Worst Case Climate Scenario Could Be Even Worse Than Thought
When scientists set out to model the impacts of climate change, they use four different Representative Concentration Pathways (RCPs), which each represent a different possible radiative forcing, i.e.a total of human-caused greenhouse gas emissions measured in Watts per square meter, according to the Intergovernmental Panel on Climate Change (IPCC.)
The four different RPCs.IPCC
Each RCP also sets a different option for global temperature, rate of greenhouse gas emissions and total atmospheric greenhouse gas concentration by 2100, as G.P. Wayne explained in a summary for The Guardian..
The total greenhouse gas concentration (in parts per million of carbon dioxide equivalent) for each RCP.Ilinri
RCP8.5 represents the worst-case emissions scenario and assumes high, unregulated economic growth and increased burning of fossil fuels.
For example, when researchers predicted that low-lying atolls could be uninhabitable by 2030-2060, the earliest date is based on RCP8.5.
Now, a paper published Monday in Proceedings of the National Academy of Sciences suggests that RCP8.5 might not be bad enough. That is because researchers have underestimated the degree of uncertainty in calculating rates of economic growth on both a global and regional per capita basis. Greater uncertainty means that growth rates could be higher than projected, leading to higher greenhouse gas emissions. The study found that there is a 35 percent chance that global greenhouse gas emissions will therefore be worse than the levels predicted by RCP8.5 for 2100.
"The implication is that if we are producing more and consuming more, we must assume that emission rates will grow significantly faster than we thought," study co-author and assistant professor in the University of Illinois (U of I) Department of Agricultural and Consumer Economics Peter Christensen said in a U of I press release published by EurekaAlert! "In the absence of meaningful climate policy, higher baseline growth scenarios likely imply higher emissions growth around the world. The level of uncertainty revealed by this study will shift our modeling of physical and social processes related to changes in the climate and the baseline for policymaking," he said.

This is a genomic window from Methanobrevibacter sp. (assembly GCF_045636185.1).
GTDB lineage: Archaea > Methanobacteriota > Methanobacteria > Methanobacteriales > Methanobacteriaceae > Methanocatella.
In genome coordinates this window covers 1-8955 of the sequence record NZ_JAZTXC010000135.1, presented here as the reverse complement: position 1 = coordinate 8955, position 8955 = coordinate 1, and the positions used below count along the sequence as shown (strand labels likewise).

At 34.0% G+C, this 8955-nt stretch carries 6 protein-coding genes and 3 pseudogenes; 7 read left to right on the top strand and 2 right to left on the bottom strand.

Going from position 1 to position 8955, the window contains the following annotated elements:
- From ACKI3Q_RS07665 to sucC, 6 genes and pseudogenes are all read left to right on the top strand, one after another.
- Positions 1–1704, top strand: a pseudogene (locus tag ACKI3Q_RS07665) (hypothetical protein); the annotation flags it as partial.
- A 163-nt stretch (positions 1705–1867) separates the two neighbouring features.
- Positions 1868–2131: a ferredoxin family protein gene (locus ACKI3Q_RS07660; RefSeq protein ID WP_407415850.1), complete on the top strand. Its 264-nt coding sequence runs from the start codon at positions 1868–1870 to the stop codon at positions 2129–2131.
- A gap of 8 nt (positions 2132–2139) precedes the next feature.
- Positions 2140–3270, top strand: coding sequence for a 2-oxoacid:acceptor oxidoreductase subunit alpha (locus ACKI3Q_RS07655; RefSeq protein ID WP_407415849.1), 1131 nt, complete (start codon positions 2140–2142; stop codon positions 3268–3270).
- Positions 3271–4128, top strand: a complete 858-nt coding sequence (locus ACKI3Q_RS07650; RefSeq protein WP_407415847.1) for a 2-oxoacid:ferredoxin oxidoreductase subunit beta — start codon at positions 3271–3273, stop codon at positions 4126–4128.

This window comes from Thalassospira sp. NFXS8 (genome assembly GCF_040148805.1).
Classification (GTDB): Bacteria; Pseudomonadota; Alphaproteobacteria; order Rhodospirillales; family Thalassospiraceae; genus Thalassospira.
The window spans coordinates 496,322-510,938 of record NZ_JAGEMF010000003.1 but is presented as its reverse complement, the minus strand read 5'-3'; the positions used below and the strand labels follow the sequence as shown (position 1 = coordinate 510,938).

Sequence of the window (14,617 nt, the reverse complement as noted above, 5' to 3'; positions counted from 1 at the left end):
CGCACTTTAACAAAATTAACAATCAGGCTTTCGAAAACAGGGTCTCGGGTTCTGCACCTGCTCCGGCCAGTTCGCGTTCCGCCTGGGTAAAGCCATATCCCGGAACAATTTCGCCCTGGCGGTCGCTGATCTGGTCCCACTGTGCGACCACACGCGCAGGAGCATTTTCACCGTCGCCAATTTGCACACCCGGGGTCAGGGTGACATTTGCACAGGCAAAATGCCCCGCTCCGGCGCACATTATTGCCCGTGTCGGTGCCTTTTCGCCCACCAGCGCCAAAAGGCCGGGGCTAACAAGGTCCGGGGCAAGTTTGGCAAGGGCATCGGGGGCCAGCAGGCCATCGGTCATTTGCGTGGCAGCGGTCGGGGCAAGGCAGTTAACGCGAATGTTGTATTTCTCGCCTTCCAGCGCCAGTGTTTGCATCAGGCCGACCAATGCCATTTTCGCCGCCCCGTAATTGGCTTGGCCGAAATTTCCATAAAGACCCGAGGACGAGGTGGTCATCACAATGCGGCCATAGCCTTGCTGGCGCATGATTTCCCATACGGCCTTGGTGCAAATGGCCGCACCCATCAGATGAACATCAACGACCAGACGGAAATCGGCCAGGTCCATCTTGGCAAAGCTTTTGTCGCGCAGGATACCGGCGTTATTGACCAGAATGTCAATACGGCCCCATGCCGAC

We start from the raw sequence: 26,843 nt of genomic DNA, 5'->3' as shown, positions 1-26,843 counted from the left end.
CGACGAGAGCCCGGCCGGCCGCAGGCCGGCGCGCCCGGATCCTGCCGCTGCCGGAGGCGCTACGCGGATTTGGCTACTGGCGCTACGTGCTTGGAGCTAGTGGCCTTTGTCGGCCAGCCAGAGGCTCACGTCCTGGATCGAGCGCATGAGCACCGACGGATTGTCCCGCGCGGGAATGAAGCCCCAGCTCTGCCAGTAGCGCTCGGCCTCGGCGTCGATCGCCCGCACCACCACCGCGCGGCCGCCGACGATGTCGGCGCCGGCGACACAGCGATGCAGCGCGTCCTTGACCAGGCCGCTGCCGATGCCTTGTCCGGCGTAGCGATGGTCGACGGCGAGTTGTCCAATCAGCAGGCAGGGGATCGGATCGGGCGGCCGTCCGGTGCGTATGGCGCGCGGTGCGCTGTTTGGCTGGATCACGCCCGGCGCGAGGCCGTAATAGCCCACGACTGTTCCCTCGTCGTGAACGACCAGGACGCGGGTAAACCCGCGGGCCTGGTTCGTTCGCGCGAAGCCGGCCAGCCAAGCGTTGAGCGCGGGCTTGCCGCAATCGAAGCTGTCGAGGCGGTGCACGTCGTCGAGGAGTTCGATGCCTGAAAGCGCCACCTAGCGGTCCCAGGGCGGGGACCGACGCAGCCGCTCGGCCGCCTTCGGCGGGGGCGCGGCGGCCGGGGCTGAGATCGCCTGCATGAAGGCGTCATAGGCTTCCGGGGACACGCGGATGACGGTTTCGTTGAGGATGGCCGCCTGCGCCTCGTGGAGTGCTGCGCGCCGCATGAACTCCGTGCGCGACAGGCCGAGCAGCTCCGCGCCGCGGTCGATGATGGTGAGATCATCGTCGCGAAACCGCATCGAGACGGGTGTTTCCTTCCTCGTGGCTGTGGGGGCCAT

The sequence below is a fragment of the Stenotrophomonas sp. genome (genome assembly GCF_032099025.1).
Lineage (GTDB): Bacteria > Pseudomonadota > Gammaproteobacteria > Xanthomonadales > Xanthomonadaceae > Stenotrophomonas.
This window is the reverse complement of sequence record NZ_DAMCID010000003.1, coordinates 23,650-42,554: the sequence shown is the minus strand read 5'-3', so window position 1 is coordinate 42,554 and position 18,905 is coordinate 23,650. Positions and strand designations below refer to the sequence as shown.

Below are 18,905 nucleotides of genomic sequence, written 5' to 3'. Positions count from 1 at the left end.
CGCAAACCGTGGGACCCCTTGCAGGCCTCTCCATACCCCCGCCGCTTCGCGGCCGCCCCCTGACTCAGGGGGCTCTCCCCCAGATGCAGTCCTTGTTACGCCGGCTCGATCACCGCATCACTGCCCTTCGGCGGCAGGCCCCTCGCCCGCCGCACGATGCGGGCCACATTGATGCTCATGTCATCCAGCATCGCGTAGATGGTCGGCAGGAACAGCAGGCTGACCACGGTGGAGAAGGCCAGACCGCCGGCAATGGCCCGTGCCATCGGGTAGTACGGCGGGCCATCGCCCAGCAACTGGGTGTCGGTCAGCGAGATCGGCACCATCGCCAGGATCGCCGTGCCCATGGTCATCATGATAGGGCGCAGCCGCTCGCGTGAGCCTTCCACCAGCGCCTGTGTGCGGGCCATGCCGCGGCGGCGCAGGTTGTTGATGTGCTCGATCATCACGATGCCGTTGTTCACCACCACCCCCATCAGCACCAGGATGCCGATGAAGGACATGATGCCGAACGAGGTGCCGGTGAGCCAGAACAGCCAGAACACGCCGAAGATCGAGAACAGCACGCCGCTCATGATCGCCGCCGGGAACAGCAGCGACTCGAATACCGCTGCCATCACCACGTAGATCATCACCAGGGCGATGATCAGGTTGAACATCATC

Just because RCP8.5 might be worse than predicted does not mean that humanity will actually follow a worse-case-scenario trajectory. That scenario assumes no action is taken on climate change, and global deals like the Paris agreement indicate that many countries are already moving to take action.
"We've already locked in a certain amount of climate policy," Glen Peters of the Center for International Climate Research in Norway, who was not involved with the research, said in a New Scientist article about the findings.